coronavirus vaccine

COVID Variant Hunter: Even Vaccinated Should Keep Wearing Masks

A virologist gave an exclusive interview to NBC Connecticut Investigates.

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A leading virus researcher says the current crop of vaccines should stop you from getting hospitalized or seriously ill from new strains of COVID-19 that are emerging, but that does not mean the mask-wearing is over.

LSU Health Shreveport Virologist Jeremy Kamil told NBC Connecticut Investigates that halting their spread will require other measures.

Kamil was among a team of researchers that discovered seven new COVID-19 strains, known as "variants," aside from the variants first identified in the UK, South Africa, and Brazil. 

Kamil explained he found one while breaking down, or "sequencing," the DNA code of a COVID sample. It’s something labs across the country are doing, including some in Connecticut.

“I felt like a kid who caught a fish by accident.  It's like turning on the light. When you sequence, you find things.”

Kamil cautioned that people who are vaccinated or recovered from COVID can get these variants. 

“It doesn't mean that those people are going to get dangerously, deathly ill, but it does mean that the virus is going to be able to replicate probably in their mouth and their nose and maybe silently spread in the community.”

This is why, Kamil said even people with vaccinations or those who already had COVID-19 still need to wear masks in certain situations. 

“If everyone is vaccinated you can get together indoors but don't go into a major theater event or a large indoor space with lots of people you don't live with and not wear a mask because you could be contributing to community spread of something, even if you are vaccinated. The chance is low but it's not zero”, Kamil explained.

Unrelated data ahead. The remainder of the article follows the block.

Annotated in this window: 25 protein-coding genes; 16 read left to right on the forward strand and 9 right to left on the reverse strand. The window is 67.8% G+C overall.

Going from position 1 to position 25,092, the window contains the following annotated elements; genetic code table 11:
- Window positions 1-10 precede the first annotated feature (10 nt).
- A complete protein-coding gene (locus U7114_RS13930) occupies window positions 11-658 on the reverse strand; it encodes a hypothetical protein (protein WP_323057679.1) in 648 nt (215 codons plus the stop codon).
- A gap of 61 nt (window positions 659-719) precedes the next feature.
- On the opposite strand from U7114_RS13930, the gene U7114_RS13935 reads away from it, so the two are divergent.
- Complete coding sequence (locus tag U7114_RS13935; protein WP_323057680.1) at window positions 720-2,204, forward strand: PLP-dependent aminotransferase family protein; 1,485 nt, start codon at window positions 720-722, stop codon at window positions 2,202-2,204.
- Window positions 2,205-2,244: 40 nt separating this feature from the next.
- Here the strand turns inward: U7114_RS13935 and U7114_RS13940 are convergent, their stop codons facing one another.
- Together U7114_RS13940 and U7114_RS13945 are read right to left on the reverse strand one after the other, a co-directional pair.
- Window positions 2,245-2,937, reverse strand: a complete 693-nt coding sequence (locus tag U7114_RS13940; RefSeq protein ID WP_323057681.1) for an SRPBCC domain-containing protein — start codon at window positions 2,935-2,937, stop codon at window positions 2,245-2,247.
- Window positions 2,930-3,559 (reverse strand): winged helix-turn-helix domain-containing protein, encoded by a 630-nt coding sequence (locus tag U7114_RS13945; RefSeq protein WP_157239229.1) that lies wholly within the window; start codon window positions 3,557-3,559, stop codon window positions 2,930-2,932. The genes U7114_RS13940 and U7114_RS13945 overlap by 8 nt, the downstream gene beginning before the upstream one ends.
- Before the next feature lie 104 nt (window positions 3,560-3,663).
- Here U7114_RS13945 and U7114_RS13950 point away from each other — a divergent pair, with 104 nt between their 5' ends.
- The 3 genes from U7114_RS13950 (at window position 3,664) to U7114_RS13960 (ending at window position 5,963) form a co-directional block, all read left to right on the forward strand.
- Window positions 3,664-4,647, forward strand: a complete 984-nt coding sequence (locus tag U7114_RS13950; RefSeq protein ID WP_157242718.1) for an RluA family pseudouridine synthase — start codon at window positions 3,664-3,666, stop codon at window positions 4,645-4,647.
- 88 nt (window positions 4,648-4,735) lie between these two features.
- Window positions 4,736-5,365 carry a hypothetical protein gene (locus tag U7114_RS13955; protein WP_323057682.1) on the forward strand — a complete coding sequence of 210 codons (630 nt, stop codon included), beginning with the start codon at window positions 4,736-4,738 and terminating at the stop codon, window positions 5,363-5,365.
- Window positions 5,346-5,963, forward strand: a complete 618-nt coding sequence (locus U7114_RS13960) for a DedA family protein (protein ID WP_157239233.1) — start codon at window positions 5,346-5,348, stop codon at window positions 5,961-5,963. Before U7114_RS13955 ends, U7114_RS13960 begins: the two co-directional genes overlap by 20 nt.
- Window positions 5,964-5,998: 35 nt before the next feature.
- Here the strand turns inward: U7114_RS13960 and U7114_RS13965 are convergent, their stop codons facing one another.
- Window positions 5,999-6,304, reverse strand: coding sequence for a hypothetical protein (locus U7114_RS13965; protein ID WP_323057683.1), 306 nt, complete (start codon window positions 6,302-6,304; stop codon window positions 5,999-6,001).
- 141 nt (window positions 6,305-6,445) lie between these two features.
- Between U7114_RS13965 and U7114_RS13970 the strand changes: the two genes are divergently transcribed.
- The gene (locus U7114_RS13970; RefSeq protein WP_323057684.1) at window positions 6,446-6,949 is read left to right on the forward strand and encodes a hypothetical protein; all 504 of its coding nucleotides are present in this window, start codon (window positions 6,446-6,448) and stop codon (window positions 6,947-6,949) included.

Kamil said virus variants are normal and expected. 

“It's never, it's almost never a full escape from immunity. So, people shouldn't panic. Again you're not going to see people who are vaccinated coming down with bilateral pneumonia and needing admission to the hospital on a ventilator.”

He heaped high praise on the vaccines developed so far, noting they can also handle the variant that originated in the UK, known as B117.

“The good news is that B117 is absolutely smashed by all the current vaccines.”

At the same time, Kamil added COVID booster shots or updated vaccines will probably be needed.

“What's clear is we're probably not going to drive this virus to extinction with vaccines at least not the current crop of vaccines,” Kamil said.

The quest for vaccines that attack more variants has made further DNA sequencing even more important. 

Kamil said he’s cautiously optimistic about the COVID relief bill just passed in Washington which provides $200 million toward those efforts. 

“I am concerned as an academic that a lot of those investments that have already been made have gone to for-profit companies…I would rather that those investments be made in a sustainable robust surveillance network that's at least partially based in universities.”

New COVID-19 Variant Cases Reported

State officials released a breakdown of how many COVID-19 variants have been reported in Connecticut.

  • B.1.526 (first detected in New York): 88 cases
  • B.1.525 (first detected in Africa and Europe): 10 cases
  • P.2 (first detected in Brazil): 7 cases
  • B.1.1.7 (first detected in the United Kingdom): 469 cases
  • B.1.351 (first detected in South Africa): 6 cases
  • P.1 (first detected in Brazil): 2 cases
  • B.1.427 (first detected in California): 30 cases
  • B.1.429 (first detected in California): 90 cases
An expert in the field of infectious diseases talked with NBC Connecticut about the COVID-19 variants that are infecting people and why the vaccines will protect against them.

More more information on coronavirus variants detected in Connecticut, click here.

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